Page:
In this issue

Jonathan Tobin: Defending the Right to a Jewish State

Heather Hale: Compliment your kids without giving them big heads

Megan Shauri: 10 ways you are ruining your own happiness

Carolyn Bigda: 8 Best Dividend Stocks for 2015

Kiplinger's Personal Finance editors: 7 Things You Didn't Know About Paying Off Student Loans

Samantha Olson: The Crucial Mistake 55% Of Parents Are Making At Their Baby's Bedtime

Densie Well, Ph.D., R.D. Open your eyes to yellow vegetables

The Kosher Gourmet by Megan Gordon With its colorful cache of purples and oranges and reds, COLLARD GREEN SLAW is a marvelous mood booster --- not to mention just downright delish
April 18, 2014

Rabbi Yonason Goldson: Clarifying one of the greatest philosophical conundrums in theology

Caroline B. Glick: The disappearance of US will

Megan Wallgren: 10 things I've learned from my teenagers

Lizette Borreli: Green Tea Boosts Brain Power, May Help Treat Dementia

John Ericson: Trying hard to be 'positive' but never succeeding? Blame Your Brain

The Kosher Gourmet by Julie Rothman Almondy, flourless torta del re (Italian king's cake), has royal roots, is simple to make, . . . but devour it because it's simply delicious

April 14, 2014

Rabbi Dr Naftali Brawer: Passover frees us from the tyranny of time

Greg Crosby: Passing Over Religion

Eric Schulzke: First degree: How America really recovered from a murder epidemic

Georgia Lee: When love is not enough: Teaching your kids about the realities of adult relationships

Cameron Huddleston: Freebies for Your Lawn and Garden

Gordon Pape: How you can tell if your financial adviser is setting you up for potential ruin

Dana Dovey: Up to 500,000 people die each year from hepatitis C-related liver disease. New Treatment Has Over 90% Success Rate

Justin Caba: Eating Watermelon Can Help Control High Blood Pressure

The Kosher Gourmet by Joshua E. London and Lou Marmon Don't dare pass over these Pesach picks for Manischewitz!

April 11, 2014

Rabbi Hillel Goldberg: Silence is much more than golden

Caroline B. Glick: Forgetting freedom at Passover

Susan Swann: How to value a child for who he is, not just what he does

Cameron Huddleston: 7 Financial Tasks You Should Tackle Right Now

Sandra Block and Lisa Gerstner: How to Profit From Your Passion

Susan Scutti: A Simple Blood Test Might Soon Diagnose Cancer

Chris Weller: Have A Slow Metabolism? Let Science Speed It Up For You

The Kosher Gourmet by Diane Rossen Worthington Whitefish Terrine: A French take on gefilte fish

April 9, 2014

Jonathan Tobin: Why Did Kerry Lie About Israeli Blame?

Samuel G. Freedman: A resolution 70 years later for a father's unsettling legacy of ashes from Dachau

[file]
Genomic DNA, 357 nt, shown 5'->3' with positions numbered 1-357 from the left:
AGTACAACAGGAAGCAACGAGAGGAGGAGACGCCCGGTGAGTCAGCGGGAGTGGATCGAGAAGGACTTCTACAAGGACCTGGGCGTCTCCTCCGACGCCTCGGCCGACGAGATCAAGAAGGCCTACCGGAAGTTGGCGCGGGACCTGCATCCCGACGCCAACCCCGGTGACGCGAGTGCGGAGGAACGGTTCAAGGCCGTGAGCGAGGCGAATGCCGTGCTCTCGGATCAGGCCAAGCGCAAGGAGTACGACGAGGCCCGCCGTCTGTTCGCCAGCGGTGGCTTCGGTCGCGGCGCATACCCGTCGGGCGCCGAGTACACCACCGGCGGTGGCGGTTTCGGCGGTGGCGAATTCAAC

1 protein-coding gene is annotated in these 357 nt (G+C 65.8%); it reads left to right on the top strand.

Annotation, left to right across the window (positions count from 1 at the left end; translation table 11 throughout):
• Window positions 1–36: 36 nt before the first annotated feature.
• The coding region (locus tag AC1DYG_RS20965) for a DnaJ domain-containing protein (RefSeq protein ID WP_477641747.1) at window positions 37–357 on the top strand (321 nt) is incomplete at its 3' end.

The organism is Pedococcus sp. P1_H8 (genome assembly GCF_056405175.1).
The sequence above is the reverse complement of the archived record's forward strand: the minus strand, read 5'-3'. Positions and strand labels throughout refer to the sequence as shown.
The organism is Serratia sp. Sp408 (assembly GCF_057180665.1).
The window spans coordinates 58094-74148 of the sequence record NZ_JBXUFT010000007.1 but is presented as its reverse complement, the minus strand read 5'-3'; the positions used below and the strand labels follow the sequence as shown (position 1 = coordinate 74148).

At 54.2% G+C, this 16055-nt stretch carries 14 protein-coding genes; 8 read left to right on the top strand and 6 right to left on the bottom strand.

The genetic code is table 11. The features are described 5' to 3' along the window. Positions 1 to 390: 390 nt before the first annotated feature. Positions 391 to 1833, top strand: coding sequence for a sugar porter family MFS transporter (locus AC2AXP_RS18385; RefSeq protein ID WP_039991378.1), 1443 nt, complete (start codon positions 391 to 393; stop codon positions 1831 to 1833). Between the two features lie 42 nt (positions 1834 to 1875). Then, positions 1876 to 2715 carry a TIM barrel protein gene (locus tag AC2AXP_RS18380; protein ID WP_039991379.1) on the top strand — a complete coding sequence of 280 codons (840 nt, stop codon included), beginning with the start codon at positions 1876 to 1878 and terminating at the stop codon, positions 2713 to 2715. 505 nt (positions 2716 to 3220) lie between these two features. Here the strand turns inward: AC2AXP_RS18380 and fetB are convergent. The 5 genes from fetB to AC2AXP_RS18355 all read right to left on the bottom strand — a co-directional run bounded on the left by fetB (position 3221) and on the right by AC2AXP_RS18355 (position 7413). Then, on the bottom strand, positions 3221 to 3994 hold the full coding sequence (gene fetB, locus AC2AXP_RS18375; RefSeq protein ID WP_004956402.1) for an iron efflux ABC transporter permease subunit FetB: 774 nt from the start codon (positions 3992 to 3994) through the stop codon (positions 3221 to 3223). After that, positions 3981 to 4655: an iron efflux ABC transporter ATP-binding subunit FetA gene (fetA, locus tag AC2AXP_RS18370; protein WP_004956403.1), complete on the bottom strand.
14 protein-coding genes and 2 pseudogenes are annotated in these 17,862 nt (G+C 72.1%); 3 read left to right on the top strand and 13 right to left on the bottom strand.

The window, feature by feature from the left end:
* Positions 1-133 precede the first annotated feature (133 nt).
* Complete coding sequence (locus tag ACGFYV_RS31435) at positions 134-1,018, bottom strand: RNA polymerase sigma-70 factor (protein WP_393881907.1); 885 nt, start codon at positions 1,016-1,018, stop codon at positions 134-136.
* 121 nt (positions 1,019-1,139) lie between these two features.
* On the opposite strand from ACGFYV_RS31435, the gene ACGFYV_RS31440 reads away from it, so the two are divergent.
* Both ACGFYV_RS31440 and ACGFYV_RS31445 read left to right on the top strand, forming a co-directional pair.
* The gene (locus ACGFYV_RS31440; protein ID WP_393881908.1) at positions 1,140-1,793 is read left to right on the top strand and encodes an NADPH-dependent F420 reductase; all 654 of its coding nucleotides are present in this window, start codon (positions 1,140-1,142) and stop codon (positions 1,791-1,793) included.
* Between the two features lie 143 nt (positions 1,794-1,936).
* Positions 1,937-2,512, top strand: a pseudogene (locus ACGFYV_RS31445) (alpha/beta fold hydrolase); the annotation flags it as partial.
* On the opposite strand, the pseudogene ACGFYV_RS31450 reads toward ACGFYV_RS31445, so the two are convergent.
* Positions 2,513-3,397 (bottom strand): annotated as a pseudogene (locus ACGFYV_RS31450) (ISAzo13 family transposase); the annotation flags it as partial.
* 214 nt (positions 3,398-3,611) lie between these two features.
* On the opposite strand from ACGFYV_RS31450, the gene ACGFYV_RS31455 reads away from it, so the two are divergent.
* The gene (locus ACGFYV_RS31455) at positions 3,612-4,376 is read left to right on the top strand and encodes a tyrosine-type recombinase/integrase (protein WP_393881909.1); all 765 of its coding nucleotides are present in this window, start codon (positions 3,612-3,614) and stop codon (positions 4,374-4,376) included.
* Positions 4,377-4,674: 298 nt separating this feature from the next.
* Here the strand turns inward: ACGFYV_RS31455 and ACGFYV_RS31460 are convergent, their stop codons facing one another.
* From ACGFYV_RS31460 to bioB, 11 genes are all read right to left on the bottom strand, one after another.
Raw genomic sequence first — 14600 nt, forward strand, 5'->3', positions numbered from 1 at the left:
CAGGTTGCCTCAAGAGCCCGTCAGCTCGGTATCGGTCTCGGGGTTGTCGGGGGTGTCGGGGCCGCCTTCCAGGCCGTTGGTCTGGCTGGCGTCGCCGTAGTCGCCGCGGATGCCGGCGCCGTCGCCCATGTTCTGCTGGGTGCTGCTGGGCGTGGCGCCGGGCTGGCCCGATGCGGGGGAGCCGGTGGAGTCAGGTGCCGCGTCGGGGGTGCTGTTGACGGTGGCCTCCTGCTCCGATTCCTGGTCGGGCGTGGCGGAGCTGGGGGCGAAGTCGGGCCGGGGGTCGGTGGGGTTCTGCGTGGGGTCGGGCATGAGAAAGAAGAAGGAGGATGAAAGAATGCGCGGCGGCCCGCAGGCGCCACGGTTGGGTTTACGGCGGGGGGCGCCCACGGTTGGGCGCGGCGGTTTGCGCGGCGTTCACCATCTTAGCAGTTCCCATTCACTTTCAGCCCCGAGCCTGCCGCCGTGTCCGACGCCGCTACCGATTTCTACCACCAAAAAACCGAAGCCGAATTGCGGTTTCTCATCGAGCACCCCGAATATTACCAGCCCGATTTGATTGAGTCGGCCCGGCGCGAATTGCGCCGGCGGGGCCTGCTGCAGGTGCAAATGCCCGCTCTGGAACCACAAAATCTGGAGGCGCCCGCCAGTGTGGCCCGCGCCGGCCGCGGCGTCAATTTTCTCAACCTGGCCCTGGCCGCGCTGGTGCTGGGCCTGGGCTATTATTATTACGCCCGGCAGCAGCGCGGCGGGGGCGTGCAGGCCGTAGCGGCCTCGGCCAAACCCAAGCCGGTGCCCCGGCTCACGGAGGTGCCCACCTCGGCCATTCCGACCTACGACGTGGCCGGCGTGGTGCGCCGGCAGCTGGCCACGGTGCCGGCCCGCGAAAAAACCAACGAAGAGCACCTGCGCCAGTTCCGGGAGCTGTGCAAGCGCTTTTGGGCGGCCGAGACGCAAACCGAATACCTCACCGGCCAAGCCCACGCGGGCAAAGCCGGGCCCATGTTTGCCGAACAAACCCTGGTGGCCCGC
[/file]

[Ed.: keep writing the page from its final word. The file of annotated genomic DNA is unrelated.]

Jessica Ivins: A resolution 70 years later for a father's unsettling legacy of ashes from Dachau

Kim Giles: Asking for help is not weakness

Kathy Kristof and Barbara Hoch Marcus: 7 Great Growth Israeli Stocks

Matthew Mientka: How Beans, Peas, And Chickpeas Cleanse Bad Cholesterol and Lowers Risk of Heart Disease

Sabrina Bachai: 5 At-Home Treatments For Headaches

The Kosher Gourmet by Daniel Neman Have yourself a matzo ball: The secrets bubby never told you and recipes she could have never imagined

April 8, 2014

Lori Nawyn: At Your Wit's End and Back: Finding Peace

Susan B. Garland and Rachel L. Sheedy: Strategies Married Couples Can Use to Boost Benefits

David Muhlbaum: Smart Tax Deductions Non-Itemizers Can Claim

Jill Weisenberger, M.S., R.D.N., C.D.E : Before You Lose Your Mental Edge

Dana Dovey: Coffee Drinkers Rejoice! Your Cup Of Joe Can Prevent Death From Liver Disease

Chris Weller: Electric 'Thinking Cap' Puts Your Brain Power Into High Gear

The Kosher Gourmet by Marlene Parrish A gift of hazelnuts keeps giving --- for a variety of nutty recipes: Entree, side, soup, dessert

April 4, 2014

Rabbi David Gutterman: The Word for Nothing Means Everything

Charles Krauthammer: Kerry's folly, Chapter 3

Amy Peterson: A life of love: How to build lasting relationships with your children

John Ericson: Older Women: Save Your Heart, Prevent Stroke Don't Drink Diet

John Ericson: Why 50 million Americans will still have spring allergies after taking meds

Cameron Huddleston: Best and Worst Buys of April 2014

Stacy Rapacon: Great Mutual Funds for Young Investors

Sarah Boesveld: Teacher keeps promise to mail thousands of former students letters written by their past selves

The Kosher Gourmet by Sharon Thompson Anyone can make a salad, you say. But can they make a great salad? (SECRETS, TESTED TECHNIQUES + 4 RECIPES, INCLUDING DRESSINGS)

April 2, 2014

Paul Greenberg: Death and joy in the spring

Dan Barry: Should South Carolina Jews be forced to maintain this chimney built by Germans serving the Nazis?

Mayra Bitsko: Save me! An alien took over my child's personality

Frank Clayton: Get happy: 20 scientifically proven happiness activities

Susan Scutti: It's Genetic! Obesity and the 'Carb Breakdown' Gene

Lecia Bushak: Why Hand Sanitizer May Actually Harm Your Health